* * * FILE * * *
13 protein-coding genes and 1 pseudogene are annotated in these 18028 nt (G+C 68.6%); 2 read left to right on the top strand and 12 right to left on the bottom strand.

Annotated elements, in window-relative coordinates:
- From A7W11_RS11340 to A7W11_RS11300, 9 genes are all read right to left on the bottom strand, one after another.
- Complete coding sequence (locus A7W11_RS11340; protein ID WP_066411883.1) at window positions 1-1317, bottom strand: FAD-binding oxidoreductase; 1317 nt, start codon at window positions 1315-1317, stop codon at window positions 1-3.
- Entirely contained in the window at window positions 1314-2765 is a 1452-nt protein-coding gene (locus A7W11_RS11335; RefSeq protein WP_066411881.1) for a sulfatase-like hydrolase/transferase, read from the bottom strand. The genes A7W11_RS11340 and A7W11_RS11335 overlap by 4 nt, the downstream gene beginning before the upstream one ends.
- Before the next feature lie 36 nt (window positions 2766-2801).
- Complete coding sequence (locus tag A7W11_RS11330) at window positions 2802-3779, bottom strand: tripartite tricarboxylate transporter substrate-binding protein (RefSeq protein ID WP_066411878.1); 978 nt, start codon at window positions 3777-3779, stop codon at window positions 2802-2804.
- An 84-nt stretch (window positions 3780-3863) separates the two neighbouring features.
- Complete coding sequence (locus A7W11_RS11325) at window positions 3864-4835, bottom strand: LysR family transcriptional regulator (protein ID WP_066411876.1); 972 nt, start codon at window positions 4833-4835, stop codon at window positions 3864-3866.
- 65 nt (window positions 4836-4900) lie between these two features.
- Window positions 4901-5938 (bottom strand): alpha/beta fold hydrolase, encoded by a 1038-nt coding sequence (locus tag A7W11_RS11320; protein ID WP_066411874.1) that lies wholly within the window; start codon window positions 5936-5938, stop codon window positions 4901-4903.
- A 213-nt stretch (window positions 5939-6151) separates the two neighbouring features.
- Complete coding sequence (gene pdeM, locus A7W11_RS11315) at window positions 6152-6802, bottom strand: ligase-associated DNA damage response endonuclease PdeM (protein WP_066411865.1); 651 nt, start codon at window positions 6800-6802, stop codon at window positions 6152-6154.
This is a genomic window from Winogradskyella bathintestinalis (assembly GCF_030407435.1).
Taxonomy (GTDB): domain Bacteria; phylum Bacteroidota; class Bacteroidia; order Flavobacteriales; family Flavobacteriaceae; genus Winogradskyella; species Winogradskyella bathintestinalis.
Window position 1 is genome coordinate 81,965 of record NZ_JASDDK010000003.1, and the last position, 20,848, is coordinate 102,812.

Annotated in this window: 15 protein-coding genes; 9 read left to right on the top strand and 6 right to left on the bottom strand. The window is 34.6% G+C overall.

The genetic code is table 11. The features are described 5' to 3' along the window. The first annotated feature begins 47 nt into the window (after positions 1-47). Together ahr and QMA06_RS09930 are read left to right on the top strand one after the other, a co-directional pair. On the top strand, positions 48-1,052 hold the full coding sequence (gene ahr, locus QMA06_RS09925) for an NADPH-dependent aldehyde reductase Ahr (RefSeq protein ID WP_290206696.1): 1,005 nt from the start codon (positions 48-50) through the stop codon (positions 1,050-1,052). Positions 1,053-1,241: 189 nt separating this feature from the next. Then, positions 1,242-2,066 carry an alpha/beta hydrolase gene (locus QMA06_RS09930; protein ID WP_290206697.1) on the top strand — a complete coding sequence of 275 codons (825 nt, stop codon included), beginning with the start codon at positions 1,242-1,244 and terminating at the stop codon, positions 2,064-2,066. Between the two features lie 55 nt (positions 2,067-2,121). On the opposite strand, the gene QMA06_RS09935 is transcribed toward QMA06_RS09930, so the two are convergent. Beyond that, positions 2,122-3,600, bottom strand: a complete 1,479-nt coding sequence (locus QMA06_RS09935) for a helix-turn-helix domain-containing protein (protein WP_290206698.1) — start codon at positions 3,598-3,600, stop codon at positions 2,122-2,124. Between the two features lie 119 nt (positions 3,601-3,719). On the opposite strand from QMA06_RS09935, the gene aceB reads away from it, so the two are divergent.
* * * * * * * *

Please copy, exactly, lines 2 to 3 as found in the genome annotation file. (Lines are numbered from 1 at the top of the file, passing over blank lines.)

Annotated elements, in window-relative coordinates:
- From A7W11_RS11340 to A7W11_RS11300, 9 genes are all read right to left on the bottom strand, one after another.